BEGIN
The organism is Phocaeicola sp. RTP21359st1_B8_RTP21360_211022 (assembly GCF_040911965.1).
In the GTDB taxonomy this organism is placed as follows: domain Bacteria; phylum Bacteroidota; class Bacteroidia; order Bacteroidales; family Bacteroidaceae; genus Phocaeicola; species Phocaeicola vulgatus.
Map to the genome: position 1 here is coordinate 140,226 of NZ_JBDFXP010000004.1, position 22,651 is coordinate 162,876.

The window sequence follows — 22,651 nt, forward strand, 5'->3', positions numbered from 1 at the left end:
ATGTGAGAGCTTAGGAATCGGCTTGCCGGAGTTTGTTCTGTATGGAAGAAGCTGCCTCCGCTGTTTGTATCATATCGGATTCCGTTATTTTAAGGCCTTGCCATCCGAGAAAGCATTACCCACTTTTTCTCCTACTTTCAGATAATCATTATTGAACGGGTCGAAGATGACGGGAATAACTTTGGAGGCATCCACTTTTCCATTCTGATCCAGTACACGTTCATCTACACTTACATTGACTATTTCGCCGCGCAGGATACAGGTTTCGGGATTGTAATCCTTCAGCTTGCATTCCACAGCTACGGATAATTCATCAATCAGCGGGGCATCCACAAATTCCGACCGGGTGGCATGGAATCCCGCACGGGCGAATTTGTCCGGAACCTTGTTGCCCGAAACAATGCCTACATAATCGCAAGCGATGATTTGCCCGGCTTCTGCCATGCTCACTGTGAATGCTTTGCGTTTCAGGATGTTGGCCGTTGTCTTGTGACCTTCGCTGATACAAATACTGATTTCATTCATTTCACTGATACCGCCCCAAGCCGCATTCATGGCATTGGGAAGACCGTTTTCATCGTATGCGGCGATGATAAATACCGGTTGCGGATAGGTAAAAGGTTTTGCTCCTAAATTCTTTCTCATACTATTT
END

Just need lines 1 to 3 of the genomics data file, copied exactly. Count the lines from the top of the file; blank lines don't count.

The organism is Phocaeicola sp. RTP21359st1_B8_RTP21360_211022 (assembly GCF_040911965.1).
In the GTDB taxonomy this organism is placed as follows: domain Bacteria; phylum Bacteroidota; class Bacteroidia; order Bacteroidales; family Bacteroidaceae; genus Phocaeicola; species Phocaeicola vulgatus.
Map to the genome: position 1 here is coordinate 140,226 of NZ_JBDFXP010000004.1, position 22,651 is coordinate 162,876.